In addition to all the planned presentations and screenings, the Annecy International Festival of Animation offers a smorgasbord of unexpected events and marvelous chance meetings. Just an hour ago, for example, while looking for colleagues, I met three young graduates of France’s renown Supinfocom (last year Christel Pougeoise and Romain Segaud won SIGGRAPH’s Electronic Theatre Award for Best Animated short with their graduate thesis, Tim Tom).
Antoine Dekerle, Leandre Lagrange and Azad Lusbaronian showed me the culmination of four years training, their nine-minute CG film, Vita ex Musica. This poetic short tells the story of a robotic character created by his master for one purpose, to play music that will bring life to his devastated world. When the master’s creation plays his viola, plants begin to grow from cracks in sidewalks and along walls in the apocalyptic city. The only problem is, the master did not expect his creation to exhibit free will. The robot man is intrigued with a mannequin in a shop window and tries to bring her back to life. His efforts destroy the master’s plan but bring a new an unexpected growth to the world, the intensity of love.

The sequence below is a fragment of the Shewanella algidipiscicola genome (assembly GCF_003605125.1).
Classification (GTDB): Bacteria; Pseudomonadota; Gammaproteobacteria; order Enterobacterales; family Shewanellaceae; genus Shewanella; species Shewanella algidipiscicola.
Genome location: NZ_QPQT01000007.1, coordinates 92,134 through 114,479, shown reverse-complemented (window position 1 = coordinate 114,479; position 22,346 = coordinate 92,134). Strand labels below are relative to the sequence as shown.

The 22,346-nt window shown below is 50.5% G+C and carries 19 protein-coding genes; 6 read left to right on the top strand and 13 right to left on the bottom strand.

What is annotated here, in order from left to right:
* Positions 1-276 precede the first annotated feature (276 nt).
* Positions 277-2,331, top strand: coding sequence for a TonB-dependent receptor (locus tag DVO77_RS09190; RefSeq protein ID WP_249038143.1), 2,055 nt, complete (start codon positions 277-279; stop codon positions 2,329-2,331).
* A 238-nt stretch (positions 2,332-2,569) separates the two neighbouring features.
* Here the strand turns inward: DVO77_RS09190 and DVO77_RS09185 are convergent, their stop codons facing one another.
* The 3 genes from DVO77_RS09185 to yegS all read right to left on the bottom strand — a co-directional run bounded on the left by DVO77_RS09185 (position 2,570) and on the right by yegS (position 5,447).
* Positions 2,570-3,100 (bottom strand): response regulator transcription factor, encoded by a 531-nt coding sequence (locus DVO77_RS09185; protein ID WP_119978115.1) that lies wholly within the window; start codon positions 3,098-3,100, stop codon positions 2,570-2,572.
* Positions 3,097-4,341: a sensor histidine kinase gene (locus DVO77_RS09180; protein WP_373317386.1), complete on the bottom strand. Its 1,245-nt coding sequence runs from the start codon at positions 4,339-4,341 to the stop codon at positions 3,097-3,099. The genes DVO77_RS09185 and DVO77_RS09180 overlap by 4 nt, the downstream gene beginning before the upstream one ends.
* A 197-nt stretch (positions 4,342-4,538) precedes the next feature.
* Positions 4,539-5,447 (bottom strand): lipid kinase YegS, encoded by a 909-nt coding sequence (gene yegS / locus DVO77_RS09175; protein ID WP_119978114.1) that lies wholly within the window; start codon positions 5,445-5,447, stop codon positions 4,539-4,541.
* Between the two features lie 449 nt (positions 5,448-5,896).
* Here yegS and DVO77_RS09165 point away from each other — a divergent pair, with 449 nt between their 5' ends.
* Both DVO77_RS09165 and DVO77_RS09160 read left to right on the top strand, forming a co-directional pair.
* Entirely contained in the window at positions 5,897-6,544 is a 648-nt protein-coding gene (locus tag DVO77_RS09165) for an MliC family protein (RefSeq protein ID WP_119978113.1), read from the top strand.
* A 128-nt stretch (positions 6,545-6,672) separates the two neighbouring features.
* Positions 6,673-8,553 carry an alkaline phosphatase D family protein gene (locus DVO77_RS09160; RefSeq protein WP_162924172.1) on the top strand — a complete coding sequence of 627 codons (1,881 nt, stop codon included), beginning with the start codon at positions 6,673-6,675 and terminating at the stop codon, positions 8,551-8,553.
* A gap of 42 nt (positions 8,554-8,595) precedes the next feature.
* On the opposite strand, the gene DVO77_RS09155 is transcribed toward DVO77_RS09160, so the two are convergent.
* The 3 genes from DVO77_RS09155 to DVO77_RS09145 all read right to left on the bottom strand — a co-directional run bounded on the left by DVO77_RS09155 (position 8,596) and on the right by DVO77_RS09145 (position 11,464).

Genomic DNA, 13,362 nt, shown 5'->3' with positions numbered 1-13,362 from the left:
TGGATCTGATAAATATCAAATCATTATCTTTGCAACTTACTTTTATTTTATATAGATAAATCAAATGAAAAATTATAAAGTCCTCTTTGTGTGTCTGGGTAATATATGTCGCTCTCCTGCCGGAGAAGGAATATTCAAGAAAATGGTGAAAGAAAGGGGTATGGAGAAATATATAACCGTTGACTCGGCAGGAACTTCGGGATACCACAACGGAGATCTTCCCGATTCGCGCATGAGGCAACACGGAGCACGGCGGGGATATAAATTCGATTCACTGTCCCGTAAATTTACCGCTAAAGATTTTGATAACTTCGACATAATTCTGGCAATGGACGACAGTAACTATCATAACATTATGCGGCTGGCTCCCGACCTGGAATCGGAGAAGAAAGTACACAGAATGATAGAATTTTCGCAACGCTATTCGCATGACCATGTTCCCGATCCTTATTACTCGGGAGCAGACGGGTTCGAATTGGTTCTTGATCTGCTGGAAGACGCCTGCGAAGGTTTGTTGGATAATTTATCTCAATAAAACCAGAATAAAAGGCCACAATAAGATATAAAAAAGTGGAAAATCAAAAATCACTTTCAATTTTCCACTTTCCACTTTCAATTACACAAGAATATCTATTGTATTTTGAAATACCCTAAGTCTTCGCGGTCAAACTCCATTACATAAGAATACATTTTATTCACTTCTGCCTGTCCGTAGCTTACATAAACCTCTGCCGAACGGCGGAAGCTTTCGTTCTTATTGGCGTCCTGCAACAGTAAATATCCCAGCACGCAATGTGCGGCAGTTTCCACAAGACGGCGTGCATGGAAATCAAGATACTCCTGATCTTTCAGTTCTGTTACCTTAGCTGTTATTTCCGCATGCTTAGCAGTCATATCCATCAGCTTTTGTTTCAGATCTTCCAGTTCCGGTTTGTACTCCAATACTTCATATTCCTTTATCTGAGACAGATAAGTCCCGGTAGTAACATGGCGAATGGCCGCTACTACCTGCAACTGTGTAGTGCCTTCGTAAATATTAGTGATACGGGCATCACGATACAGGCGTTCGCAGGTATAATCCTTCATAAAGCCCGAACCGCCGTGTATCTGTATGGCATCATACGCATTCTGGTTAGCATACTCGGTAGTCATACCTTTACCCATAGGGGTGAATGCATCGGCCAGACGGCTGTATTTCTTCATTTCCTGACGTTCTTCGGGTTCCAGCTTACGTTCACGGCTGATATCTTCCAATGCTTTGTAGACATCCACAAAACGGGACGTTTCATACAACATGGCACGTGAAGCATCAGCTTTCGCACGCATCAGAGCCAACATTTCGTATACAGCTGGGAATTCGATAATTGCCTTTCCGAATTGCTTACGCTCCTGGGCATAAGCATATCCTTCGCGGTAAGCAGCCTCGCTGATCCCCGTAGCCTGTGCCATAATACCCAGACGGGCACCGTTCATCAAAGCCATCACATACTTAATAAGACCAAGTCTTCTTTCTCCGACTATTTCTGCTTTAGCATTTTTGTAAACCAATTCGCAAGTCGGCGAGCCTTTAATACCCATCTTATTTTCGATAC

When asked what makes training at Supinfocom so special, Lusbaronian explained it is the intense focus on one goal–to create a film. “We worked in teams, so it was three of us, and spent our first two years in preparation. No 3D, only drawings. The entire next year was spent on story–graphic design, storyboards–and the last year on animation.” These three animators, working exclusively in Maya 5, said that the most rewarding part of their journey was coming up with a poetic story for two characters and creating a unique animated universe.
Look for Vita ex Musica in festival competitions next year and expect Dekerle, Lagrange and Lusbaronian to make a name for themselves as filmmaking partners far into the future.